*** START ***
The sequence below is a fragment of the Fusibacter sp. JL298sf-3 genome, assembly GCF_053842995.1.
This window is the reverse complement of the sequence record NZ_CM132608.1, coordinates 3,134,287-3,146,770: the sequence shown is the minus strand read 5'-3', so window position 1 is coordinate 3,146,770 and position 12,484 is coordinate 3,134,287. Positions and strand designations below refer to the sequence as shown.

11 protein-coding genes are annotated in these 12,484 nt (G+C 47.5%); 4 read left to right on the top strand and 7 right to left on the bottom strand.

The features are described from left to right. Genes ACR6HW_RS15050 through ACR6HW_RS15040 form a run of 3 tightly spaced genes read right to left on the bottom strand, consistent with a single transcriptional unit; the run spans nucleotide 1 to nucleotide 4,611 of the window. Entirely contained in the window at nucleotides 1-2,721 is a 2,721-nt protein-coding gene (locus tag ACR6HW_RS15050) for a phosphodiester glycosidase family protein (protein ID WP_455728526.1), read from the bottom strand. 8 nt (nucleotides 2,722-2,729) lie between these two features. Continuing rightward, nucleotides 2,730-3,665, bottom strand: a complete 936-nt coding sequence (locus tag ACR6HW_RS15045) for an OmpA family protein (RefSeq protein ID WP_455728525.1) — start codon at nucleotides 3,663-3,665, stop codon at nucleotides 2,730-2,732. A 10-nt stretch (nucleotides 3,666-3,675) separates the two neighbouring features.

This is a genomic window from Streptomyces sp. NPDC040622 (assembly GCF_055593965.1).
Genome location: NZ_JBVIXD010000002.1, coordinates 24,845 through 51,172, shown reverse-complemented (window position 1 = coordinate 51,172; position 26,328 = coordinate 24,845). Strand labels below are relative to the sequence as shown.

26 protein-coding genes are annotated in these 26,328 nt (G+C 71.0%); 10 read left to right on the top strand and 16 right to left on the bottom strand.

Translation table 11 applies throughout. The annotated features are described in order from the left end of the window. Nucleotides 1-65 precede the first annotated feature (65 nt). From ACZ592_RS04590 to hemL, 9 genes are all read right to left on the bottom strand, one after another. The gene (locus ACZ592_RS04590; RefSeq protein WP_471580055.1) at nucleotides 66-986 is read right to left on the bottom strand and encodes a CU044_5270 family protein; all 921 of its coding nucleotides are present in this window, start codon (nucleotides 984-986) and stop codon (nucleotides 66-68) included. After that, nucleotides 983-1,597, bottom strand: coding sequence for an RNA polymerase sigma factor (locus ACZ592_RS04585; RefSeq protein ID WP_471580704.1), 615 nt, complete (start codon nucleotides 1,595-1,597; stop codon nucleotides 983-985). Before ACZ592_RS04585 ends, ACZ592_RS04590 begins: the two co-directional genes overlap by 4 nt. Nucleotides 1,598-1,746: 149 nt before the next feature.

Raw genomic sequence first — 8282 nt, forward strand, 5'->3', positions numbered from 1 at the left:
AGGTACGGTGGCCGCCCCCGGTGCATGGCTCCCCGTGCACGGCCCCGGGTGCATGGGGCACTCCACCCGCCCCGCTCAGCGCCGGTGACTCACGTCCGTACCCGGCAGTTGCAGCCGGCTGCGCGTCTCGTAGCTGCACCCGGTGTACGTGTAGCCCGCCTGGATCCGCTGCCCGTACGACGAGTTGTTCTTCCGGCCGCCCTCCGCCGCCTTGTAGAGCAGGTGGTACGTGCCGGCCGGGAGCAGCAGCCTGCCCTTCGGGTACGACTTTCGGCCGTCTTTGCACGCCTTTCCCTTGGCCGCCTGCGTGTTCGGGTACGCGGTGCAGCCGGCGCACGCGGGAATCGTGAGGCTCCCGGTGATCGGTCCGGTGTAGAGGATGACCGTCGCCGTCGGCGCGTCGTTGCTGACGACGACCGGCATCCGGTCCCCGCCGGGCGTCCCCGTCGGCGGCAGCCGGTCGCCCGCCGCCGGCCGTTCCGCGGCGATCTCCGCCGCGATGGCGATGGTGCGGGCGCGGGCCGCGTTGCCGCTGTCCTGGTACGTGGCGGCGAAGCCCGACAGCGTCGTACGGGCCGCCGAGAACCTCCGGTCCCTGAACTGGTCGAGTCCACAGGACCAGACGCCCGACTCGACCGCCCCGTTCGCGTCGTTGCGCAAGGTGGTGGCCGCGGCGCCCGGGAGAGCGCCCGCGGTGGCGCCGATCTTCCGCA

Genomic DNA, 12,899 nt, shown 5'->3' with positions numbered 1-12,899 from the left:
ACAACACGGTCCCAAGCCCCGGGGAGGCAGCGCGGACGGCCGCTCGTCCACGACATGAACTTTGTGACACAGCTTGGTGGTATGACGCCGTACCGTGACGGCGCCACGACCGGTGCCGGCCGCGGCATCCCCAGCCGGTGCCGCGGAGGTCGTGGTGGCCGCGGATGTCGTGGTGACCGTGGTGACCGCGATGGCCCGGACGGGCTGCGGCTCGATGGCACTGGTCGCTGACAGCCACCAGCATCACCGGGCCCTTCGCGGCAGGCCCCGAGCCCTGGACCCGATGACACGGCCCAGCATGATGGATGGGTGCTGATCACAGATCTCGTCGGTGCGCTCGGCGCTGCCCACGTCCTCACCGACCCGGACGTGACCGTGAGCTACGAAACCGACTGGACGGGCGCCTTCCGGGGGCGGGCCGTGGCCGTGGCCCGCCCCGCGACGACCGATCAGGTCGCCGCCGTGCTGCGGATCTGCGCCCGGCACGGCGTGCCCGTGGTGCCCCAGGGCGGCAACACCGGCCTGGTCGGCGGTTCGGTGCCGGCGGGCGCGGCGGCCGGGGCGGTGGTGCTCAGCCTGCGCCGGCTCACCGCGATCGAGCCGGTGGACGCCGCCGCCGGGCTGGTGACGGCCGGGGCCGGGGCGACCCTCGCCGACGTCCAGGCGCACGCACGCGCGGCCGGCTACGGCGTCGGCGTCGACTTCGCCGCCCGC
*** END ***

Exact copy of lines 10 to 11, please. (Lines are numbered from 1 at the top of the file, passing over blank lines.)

AGGTACGGTGGCCGCCCCCGGTGCATGGCTCCCCGTGCACGGCCCCGGGTGCATGGGGCACTCCACCCGCCCCGCTCAGCGCCGGTGACTCACGTCCGTACCCGGCAGTTGCAGCCGGCTGCGCGTCTCGTAGCTGCACCCGGTGTACGTGTAGCCCGCCTGGATCCGCTGCCCGTACGACGAGTTGTTCTTCCGGCCGCCCTCCGCCGCCTTGTAGAGCAGGTGGTACGTGCCGGCCGGGAGCAGCAGCCTGCCCTTCGGGTACGACTTTCGGCCGTCTTTGCACGCCTTTCCCTTGGCCGCCTGCGTGTTCGGGTACGCGGTGCAGCCGGCGCACGCGGGAATCGTGAGGCTCCCGGTGATCGGTCCGGTGTAGAGGATGACCGTCGCCGTCGGCGCGTCGTTGCTGACGACGACCGGCATCCGGTCCCCGCCGGGCGTCCCCGTCGGCGGCAGCCGGTCGCCCGCCGCCGGCCGTTCCGCGGCGATCTCCGCCGCGATGGCGATGGTGCGGGCGCGGGCCGCGTTGCCGCTGTCCTGGTACGTGGCGGCGAAGCCCGACAGCGTCGTACGGGCCGCCGAGAACCTCCGGTCCCTGAACTGGTCGAGTCCACAGGACCAGACGCCCGACTCGACCGCCCCGTTCGCGTCGTTGCGCAAGGTGGTGGCCGCGGCGCCCGGGAGAGCGCCCGCGGTGGCGCCGATCTTCCGCA

Genomic DNA, 12,899 nt, shown 5'->3' with positions numbered 1-12,899 from the left: